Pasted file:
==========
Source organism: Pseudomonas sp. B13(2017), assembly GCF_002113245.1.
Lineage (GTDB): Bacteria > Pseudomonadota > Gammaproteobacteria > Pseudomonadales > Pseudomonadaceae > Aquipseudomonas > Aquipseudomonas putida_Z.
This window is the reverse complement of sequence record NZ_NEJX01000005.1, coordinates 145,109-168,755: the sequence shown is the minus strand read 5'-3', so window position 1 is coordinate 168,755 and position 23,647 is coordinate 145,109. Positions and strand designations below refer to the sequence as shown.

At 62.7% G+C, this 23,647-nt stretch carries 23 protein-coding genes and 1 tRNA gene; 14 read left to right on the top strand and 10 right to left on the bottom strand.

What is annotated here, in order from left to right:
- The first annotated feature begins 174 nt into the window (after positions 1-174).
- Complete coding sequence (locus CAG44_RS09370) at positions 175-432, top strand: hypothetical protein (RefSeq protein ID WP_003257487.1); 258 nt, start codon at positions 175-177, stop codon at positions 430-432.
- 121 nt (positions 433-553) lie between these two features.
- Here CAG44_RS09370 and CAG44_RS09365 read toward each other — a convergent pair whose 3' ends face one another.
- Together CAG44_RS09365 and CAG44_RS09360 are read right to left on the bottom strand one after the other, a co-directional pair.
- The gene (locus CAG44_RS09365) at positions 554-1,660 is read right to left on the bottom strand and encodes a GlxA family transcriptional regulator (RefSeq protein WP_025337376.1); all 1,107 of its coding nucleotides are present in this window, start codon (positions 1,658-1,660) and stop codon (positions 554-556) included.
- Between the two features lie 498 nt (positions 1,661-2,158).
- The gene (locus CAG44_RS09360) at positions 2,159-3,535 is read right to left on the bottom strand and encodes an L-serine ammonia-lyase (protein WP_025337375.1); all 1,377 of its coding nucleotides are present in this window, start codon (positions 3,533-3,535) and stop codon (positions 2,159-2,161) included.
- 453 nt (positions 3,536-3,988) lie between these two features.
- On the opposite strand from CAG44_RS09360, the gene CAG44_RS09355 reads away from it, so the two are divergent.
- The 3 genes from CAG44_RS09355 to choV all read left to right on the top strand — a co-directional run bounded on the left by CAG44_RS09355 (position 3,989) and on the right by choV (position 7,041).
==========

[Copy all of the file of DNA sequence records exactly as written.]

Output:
Source organism: Pseudomonas sp. B13(2017), assembly GCF_002113245.1.
Lineage (GTDB): Bacteria > Pseudomonadota > Gammaproteobacteria > Pseudomonadales > Pseudomonadaceae > Aquipseudomonas > Aquipseudomonas putida_Z.
This window is the reverse complement of sequence record NZ_NEJX01000005.1, coordinates 145,109-168,755: the sequence shown is the minus strand read 5'-3', so window position 1 is coordinate 168,755 and position 23,647 is coordinate 145,109. Positions and strand designations below refer to the sequence as shown.

At 62.7% G+C, this 23,647-nt stretch carries 23 protein-coding genes and 1 tRNA gene; 14 read left to right on the top strand and 10 right to left on the bottom strand.

What is annotated here, in order from left to right:
- The first annotated feature begins 174 nt into the window (after positions 1-174).
- Complete coding sequence (locus CAG44_RS09370) at positions 175-432, top strand: hypothetical protein (RefSeq protein ID WP_003257487.1); 258 nt, start codon at positions 175-177, stop codon at positions 430-432.
- 121 nt (positions 433-553) lie between these two features.
- Here CAG44_RS09370 and CAG44_RS09365 read toward each other — a convergent pair whose 3' ends face one another.
- Together CAG44_RS09365 and CAG44_RS09360 are read right to left on the bottom strand one after the other, a co-directional pair.
- The gene (locus CAG44_RS09365) at positions 554-1,660 is read right to left on the bottom strand and encodes a GlxA family transcriptional regulator (RefSeq protein WP_025337376.1); all 1,107 of its coding nucleotides are present in this window, start codon (positions 1,658-1,660) and stop codon (positions 554-556) included.
- Between the two features lie 498 nt (positions 1,661-2,158).
- The gene (locus CAG44_RS09360) at positions 2,159-3,535 is read right to left on the bottom strand and encodes an L-serine ammonia-lyase (protein WP_025337375.1); all 1,377 of its coding nucleotides are present in this window, start codon (positions 3,533-3,535) and stop codon (positions 2,159-2,161) included.
- 453 nt (positions 3,536-3,988) lie between these two features.
- On the opposite strand from CAG44_RS09360, the gene CAG44_RS09355 reads away from it, so the two are divergent.
- The 3 genes from CAG44_RS09355 to choV all read left to right on the top strand — a co-directional run bounded on the left by CAG44_RS09355 (position 3,989) and on the right by choV (position 7,041).